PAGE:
Blogs

This Week in Orange Politics: June 16-22

OP Editors's picture

Transit will be a focus this week as Triangle Transit presents bus expansion concepts to the county commissioners Tuesday and hosts a transit update Thursday in Chapel Hill. Both the county commissioners and the Carrboro alderfolks will vote to approve their budgets for next, while the Chapel Hill Town Council will consider several small area plans and the sale of the old library property.

Here’s the full summary:

CARRBORO BOARD OF ALDERPERSONS

Thank You

wmjehall's picture

We did it.

Six months ago, the CHCCS PTA Council adopted as it's primary local advocacy priority to fully fund schools. We knew that a difficult budget year loomed and that the community would have to come together to make a difference.

UNC to Start (Inequitably) Charging for Evening Parking

Erin Crouse's picture
According to the Daily Tar Heel, UNC is going to start charging for evening parking this fall. All students will shoulder this cost as an annual $10.40 charge to their student fees. Non-affliated visitors to UNC will pay $2/evening. Nighttime employees will pay an annual fee between $227 (for those with an income of less than $25K/year) to $390 (for those making over $100K/year), which is the same price as daytime permits.

What Are We Doing About Affordable Housing?

Molly De Marco's picture

Addressing affordable housing so that all people can afford to live in our community is an extremely important issue to many in our community. It has been given as a reason to develop and redevelop our towns and as a reason not to. Many organizations including the Community Home Trust, EmPOWERment Inc., Habitat for Humanity, the InterFaith Council, CASA, Orange County Justice United, and The Marion Cheek Jackson Center have been working with the towns and county to provide and/or advocate for housing at prices attainable across all spectrums of income.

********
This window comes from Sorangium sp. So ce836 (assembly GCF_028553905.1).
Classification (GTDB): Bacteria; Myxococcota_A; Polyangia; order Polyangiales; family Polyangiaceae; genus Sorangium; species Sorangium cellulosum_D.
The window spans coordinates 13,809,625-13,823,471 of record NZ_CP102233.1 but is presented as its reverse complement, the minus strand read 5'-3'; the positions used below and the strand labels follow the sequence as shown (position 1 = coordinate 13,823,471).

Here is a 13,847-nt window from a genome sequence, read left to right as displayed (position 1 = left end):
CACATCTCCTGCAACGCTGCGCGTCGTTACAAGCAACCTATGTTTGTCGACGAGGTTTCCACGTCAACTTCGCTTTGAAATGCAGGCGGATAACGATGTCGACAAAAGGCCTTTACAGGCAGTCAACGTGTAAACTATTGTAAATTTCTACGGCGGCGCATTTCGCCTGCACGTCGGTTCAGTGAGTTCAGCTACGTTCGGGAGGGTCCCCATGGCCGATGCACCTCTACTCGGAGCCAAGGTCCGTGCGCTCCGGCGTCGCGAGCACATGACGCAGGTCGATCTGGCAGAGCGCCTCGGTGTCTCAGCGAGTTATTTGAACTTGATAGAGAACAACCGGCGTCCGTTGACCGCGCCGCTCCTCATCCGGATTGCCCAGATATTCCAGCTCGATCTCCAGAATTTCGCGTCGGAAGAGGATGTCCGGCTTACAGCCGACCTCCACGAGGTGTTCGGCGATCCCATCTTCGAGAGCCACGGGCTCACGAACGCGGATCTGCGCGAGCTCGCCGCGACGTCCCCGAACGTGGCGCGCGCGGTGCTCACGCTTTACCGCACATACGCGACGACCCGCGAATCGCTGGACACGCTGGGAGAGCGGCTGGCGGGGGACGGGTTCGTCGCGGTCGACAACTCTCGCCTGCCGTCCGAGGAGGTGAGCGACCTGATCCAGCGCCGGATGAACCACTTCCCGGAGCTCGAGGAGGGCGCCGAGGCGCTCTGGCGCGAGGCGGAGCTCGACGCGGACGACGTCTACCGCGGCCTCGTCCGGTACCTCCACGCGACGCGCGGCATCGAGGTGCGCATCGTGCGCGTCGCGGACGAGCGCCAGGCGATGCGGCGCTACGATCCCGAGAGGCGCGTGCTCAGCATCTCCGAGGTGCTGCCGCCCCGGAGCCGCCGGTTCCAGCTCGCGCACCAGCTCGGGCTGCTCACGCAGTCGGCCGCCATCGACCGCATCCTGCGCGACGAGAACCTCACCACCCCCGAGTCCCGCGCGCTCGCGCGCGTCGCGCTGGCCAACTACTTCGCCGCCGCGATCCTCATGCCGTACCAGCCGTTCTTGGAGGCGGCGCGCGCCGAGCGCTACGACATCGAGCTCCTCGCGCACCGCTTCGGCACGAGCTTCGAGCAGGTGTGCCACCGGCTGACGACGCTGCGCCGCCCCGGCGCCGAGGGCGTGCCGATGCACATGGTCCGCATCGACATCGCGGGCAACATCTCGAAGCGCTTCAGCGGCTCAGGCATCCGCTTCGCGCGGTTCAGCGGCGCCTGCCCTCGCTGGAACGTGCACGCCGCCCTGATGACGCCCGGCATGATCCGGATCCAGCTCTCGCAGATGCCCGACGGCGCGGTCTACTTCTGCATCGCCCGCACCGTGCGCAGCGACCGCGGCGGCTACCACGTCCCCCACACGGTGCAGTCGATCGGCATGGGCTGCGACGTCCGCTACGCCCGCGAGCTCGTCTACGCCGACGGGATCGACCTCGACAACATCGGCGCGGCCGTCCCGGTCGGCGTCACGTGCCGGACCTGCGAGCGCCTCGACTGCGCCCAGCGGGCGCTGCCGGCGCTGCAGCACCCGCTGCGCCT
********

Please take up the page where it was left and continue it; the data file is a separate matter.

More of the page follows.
This Week in Orange Politics: June 9-15

OP Editors's picture

Budgets will again be the focus of Orange County's public bodies this week. Both the Chapel Hill Town Council and the Hillsborough Town Board will vote to approve their budgets for the upcoming year tonight, while the county commissioners will hold another work session to continue working through their spending plan tomorrow. The Orange County Board of Education will also consider its budget after hearing about strategies to recruit and retain minority teachers.

Obey Creek

ldhintz's picture
I just returned home from a three plus hour meeting about Obey Creek. This was the last meeting before Chapel Hill decides to enter a development agreement negotiation. Phase I the Compass Committee ended last winter, Phase II addional information gathering has been during the last six months and phase III negotiations will probably begin soon. The first hour was a repeat of the traffic analysis presentation that was given last month at the library. More data will be obtained from additional studies but the analysis incorporates 1.2% traffic growth rate as the back ground increase in traffic.

Will YMCA Merger Include Equal Benefits for All Employees?

Molly De Marco's picture

On Tuesday, June 3, at 6:00 pm, the Board of the Chapel Hill-Carrboro YMCA is likely to announce that it will merge with the YMCA of the Triangle Association (YOTA). The meeting will take place at Amity Church, 825 N Estes Drive, adjacent to the CHCYMCA.

This Week in Orange Politics: June 2-8

OP Editors's picture

It’s relatively slow this week in Orange County, but there’s still plenty going on. The Carrboro Alderpersons will consider affordable housing and amendments to the Joint Planning Agreement, who, their Chapel Hill counterpart will work on the budget and discuss what to do with the Old Library Property. The Chapel Hill-Carrboro School Board will also talk about implementing a Mandarin Chinese program, while the county commissioners will have a full agenda that includes the budget, rural curbside recycling and transportation project prioritization.

Commissioners Consider Curbside Recycling and Solid Waste (again)

At Tuesday night's Board of County Commissioner's meeting, the commissioners will vote to create a multi-jurisdictional, time-restricted Solid Waste Advisory Group (SWAG). This 12-member advisory group will consist of 2 representatives from each of the 4 local governments, 2 from UNC, and 2 citizens, and will be tasked with defining the nature, scope, and timing of solid waste issues including, but not limited to: 

Pages

Subscribe to RSS - blogs